Skip to main content

The Globe and Mail

In Pictures: A look inside RC Harris Plant

R.C. Harris Water Treatment Plant in Toronto is one of those rare examples in which industrial architecture is approached with an aesthetic intention. It sits as an imposing fortress by the lake, with an air of mystery surrounding it. It is named after Roland Caldwell Harris, Toronto’s commissioner of public works from 1912 until 1945. The water plant, and other Toronto landmarks such as the Bloor Street viaduct, were built during his tenure.

1 of 14

R.C. Harris Water treatment plant, Toronto's main treatment plant, produces around 35% of the city's water. Architect Thomas Canfield Pomphrey designed the plant, that was built in phases throughout the 1930s in art deco style.

Gloria Nieto/The Globe and Mail

2 of 14

The south building of the R.C. Harris water treatment plant which is home to the pump house. Water is pumped all the way up to Markham and Maple from here.

Gloria Nieto/The Globe and Mail

3 of 14

A clock in the rotunda of the Filter Building at R.C. Harris water treatment plant, shows not only the time but the filter backwash conditions and the reservoir tank levels.

Gloria Nieto/The Globe and Mail

4 of 14

A bottle containing liquid alum or aluminum sulphate solution stands in the window of the service building at R.C. Harris Water treatment plant in Toronto. Alum is a chemical used to coagulate small sandy particles or minor debris so they can be easily filtered afterwards.

Gloria Nieto/The Globe and Mail

Story continues below advertisement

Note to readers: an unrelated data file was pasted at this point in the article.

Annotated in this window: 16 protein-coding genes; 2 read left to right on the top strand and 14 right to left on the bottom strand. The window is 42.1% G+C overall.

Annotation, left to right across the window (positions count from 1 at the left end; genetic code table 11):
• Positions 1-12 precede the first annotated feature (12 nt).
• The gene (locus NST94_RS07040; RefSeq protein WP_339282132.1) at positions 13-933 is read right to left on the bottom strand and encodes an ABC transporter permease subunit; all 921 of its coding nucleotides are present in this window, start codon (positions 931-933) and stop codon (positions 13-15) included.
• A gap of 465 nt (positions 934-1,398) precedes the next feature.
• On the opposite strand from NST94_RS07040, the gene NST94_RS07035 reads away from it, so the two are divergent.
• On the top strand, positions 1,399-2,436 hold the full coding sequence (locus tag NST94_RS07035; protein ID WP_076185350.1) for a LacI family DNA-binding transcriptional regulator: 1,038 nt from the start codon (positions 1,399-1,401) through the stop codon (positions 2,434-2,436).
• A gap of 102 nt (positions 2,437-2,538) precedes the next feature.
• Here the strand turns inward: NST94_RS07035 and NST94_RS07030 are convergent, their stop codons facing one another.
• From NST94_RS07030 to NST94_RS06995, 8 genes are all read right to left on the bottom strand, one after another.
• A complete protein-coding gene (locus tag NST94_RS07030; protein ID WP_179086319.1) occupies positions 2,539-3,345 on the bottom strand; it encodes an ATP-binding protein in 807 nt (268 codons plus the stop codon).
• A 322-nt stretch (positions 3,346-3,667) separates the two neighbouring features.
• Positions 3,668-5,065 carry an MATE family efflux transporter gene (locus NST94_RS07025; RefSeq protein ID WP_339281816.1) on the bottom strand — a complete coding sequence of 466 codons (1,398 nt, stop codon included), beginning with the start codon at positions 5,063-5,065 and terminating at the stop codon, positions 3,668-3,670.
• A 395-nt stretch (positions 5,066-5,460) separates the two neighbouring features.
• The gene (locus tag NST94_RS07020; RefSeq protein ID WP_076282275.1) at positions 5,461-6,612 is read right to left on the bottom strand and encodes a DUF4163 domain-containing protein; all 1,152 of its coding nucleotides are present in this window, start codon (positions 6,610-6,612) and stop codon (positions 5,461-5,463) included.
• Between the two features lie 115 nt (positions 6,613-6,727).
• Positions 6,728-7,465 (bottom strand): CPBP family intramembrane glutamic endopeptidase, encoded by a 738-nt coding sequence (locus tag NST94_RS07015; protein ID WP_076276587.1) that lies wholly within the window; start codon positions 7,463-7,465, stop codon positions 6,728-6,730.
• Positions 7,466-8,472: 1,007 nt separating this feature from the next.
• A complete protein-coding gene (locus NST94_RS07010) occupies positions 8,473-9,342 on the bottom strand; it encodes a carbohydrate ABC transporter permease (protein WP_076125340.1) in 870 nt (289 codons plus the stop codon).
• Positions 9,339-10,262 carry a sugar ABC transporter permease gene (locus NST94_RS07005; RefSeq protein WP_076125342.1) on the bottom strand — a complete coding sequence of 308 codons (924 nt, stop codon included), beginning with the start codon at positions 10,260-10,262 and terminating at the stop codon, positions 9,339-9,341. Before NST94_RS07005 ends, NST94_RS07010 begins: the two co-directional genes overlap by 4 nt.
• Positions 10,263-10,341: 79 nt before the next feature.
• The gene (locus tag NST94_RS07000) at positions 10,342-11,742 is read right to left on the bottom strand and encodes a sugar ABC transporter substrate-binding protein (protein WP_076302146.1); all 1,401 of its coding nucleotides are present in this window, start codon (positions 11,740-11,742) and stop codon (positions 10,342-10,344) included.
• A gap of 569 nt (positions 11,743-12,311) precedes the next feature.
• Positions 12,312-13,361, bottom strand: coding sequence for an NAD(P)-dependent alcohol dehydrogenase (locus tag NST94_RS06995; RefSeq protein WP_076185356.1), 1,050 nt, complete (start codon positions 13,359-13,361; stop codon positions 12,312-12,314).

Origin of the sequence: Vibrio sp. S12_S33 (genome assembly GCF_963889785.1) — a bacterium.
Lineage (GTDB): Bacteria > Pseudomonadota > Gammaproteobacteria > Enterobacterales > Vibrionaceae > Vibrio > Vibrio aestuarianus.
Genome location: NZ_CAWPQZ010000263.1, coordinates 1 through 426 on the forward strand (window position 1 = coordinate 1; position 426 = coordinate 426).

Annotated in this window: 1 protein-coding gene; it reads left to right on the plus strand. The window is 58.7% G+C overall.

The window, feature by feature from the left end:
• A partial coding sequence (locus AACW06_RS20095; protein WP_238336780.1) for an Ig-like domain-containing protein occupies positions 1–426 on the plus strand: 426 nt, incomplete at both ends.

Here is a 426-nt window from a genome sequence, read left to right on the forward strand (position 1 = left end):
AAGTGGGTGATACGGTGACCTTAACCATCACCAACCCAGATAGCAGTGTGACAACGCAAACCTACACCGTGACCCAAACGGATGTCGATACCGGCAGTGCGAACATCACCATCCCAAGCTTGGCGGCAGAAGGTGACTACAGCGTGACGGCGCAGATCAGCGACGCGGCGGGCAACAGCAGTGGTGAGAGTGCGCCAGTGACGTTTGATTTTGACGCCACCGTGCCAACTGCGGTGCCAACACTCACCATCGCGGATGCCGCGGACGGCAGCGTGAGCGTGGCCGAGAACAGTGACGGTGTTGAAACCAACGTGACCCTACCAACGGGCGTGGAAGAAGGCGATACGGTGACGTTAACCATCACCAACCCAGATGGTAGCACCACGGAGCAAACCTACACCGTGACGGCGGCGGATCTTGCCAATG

5 of 14

Suction and discharge piping located at the basement of the high lift pumping area in R.C. Harris water treatment plant. Each pump has a suction pipe where the water goes in, and a discharge pipe where the waters comes out under higher pressure.

Gloria Nieto/The Globe and Mail

6 of 14

R.C. Harris Water treatment plant, Toronto's main treatment plant, produces around 35% of the city's water. Dave Scott, one of the engineering technicians working at Toronto Water Pilot Plant, watches as different configurations of filters are tested out. This facility is located under the old water plant, and was built in 2008 as part of an underground Residue Management Facility.

Gloria Nieto/The Globe and Mail

7 of 14

Old marble control panels in the filtration building at the R.C. Harris water treatment plant.

Gloria Nieto/The Globe and Mail

8 of 14

R.C. Harris Water treatment plant, Toronto's main treatment plant, produces around 35% of the city's water. Service water lines and chlorine lines run along an underground utility corridor that connects the south and north buildings.

Gloria Nieto/The Globe and Mail

9 of 14

R.C. Harris Water treatment plant, Toronto's main treatment plant, produces around 35% of the city's water.

Gloria Nieto/The Globe and Mail

10 of 14

R.C. Harris Water treatment plant, Toronto's main treatment plant, produces around 35% of the city's water. The water comes from the middle of the lake and it keeps its cool temperature throughout the process, which is around 10º C during the summer, and 4-5º C during the winter.

Gloria Nieto/The Globe and Mail

11 of 14

R.C. Harris Water treatment plant, Toronto's main treatment plant, produces around 35% of the city's water. This is one of the forty filtration beds in the filtration building. Lake water, treated with a coagulant, is pumped on top of the beds, which are covered in charcoal. The water filters down the charcoal and the successively coarser layers of rock underneath it, until it reaches an underground reservoir. Chemicals are added then, mainly fluoride and chlorine.

Gloria Nieto/The Globe and Mail

12 of 14

A plaque on one of the pumps in the south building of R.C. Harris water treatment plant.

Gloria Nieto/The Globe and Mail

13 of 14

R.C. Harris Water treatment plant, Toronto's main treatment plant, produces around 35% of the city's water. The old control room where the operators overlooked the pumps now hosts a number of historical pictures and maps, and it is used as a learning centre for visitors.

Gloria Nieto/The Globe and Mail

14 of 14

The south building of R.C. Harris water treatment plant seen from a window of the filtration building up the hill.

Gloria Nieto/The Globe and Mail

Report an error